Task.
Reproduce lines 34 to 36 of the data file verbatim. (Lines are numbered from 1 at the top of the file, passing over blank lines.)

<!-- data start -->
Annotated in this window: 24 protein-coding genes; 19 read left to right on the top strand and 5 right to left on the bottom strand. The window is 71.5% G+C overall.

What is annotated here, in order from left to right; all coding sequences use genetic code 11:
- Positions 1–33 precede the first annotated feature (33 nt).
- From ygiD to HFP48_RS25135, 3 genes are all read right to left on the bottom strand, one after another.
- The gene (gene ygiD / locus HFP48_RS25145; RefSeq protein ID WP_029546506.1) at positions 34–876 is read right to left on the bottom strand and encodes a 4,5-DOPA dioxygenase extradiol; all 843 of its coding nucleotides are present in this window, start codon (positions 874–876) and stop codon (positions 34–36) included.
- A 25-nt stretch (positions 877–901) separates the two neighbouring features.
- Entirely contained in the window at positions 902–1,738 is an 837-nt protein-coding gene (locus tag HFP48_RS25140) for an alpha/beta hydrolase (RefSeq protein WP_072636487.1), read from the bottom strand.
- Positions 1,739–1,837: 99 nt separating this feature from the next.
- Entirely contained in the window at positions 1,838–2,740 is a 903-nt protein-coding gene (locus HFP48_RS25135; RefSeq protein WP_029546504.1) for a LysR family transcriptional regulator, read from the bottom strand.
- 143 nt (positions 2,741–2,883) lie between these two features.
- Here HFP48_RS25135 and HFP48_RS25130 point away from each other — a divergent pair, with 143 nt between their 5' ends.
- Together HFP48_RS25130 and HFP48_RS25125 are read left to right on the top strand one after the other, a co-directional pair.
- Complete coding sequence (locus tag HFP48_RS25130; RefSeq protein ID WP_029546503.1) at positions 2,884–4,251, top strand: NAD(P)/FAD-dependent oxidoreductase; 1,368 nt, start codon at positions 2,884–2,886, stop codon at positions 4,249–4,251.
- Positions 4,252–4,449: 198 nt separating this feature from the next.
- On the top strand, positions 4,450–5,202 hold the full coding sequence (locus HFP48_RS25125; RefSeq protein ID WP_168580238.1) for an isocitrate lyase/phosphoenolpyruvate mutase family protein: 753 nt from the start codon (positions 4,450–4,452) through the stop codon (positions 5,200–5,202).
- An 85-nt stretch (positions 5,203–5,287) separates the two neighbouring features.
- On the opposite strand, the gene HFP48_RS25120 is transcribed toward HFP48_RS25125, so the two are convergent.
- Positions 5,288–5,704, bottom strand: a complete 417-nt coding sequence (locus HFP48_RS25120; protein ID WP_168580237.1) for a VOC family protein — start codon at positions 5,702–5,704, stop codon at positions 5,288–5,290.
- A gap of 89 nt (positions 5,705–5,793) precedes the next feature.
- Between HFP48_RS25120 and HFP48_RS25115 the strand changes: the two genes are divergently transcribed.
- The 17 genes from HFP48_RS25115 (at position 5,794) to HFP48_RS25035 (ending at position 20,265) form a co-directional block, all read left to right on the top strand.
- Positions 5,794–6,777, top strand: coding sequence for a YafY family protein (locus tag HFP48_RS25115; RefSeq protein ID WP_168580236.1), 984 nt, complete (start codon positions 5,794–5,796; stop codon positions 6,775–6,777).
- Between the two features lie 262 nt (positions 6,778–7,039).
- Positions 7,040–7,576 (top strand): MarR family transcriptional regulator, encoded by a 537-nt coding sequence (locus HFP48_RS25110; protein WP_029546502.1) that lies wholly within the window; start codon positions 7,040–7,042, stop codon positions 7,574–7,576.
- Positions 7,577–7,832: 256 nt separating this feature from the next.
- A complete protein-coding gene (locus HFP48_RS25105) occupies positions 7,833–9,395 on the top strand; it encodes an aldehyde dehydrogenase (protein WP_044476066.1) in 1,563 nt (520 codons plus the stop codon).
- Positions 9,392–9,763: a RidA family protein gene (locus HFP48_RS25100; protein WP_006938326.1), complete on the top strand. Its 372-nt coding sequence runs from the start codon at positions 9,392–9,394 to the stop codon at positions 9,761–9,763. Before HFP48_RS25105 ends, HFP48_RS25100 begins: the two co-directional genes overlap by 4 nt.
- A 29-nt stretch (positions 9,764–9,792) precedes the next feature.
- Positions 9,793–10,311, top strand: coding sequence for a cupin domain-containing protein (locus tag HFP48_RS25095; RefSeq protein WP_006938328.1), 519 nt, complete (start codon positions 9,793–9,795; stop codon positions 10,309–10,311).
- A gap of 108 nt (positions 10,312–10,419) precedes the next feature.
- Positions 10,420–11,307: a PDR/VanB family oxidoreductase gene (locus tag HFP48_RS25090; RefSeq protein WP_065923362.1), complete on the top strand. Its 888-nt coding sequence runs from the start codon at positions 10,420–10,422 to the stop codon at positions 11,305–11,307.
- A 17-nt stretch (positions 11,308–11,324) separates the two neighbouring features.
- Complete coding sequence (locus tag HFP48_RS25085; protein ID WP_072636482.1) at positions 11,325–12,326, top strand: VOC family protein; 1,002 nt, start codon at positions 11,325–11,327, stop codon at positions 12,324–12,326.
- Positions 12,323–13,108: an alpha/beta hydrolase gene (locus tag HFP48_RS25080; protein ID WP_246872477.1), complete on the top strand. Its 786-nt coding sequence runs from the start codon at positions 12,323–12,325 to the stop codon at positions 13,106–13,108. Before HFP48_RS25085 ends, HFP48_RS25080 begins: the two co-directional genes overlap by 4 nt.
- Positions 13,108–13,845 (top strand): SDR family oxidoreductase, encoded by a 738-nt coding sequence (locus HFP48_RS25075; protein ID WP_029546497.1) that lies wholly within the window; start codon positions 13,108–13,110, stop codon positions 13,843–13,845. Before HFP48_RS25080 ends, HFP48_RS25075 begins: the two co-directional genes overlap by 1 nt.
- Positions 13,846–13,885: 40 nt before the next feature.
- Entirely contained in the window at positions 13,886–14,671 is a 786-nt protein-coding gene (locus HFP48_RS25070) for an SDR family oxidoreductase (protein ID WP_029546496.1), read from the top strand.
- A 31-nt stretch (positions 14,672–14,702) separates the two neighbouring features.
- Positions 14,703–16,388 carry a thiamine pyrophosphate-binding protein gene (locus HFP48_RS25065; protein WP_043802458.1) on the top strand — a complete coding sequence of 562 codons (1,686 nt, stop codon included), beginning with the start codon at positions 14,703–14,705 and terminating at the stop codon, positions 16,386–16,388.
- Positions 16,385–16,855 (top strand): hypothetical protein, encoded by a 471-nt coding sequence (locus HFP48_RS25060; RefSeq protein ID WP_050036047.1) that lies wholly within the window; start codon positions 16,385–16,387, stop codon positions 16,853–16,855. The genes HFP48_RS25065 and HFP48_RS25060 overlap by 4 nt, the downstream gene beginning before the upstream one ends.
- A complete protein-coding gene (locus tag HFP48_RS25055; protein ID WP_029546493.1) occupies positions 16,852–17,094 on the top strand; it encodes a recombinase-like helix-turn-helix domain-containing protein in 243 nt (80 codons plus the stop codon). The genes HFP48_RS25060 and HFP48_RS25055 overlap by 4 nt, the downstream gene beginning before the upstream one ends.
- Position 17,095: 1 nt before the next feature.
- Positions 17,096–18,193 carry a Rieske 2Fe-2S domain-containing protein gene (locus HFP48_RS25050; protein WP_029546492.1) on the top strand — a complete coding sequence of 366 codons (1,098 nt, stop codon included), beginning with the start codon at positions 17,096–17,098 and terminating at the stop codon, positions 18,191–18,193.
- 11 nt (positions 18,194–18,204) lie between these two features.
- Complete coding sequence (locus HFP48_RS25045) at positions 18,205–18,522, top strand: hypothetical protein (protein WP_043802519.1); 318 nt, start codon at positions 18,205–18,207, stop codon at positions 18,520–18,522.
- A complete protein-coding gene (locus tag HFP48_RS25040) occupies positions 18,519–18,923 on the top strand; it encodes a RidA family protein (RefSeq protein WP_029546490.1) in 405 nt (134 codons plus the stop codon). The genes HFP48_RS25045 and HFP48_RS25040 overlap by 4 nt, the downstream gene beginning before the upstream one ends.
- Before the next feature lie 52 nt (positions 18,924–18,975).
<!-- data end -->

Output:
- Positions 12,323–13,108: an alpha/beta hydrolase gene (locus tag HFP48_RS25080; protein ID WP_246872477.1), complete on the top strand. Its 786-nt coding sequence runs from the start codon at positions 12,323–12,325 to the stop codon at positions 13,106–13,108. Before HFP48_RS25085 ends, HFP48_RS25080 begins: the two co-directional genes overlap by 4 nt.
- Positions 13,108–13,845 (top strand): SDR family oxidoreductase, encoded by a 738-nt coding sequence (locus HFP48_RS25075; protein ID WP_029546497.1) that lies wholly within the window; start codon positions 13,108–13,110, stop codon positions 13,843–13,845. Before HFP48_RS25080 ends, HFP48_RS25075 begins: the two co-directional genes overlap by 1 nt.
- Positions 13,846–13,885: 40 nt before the next feature.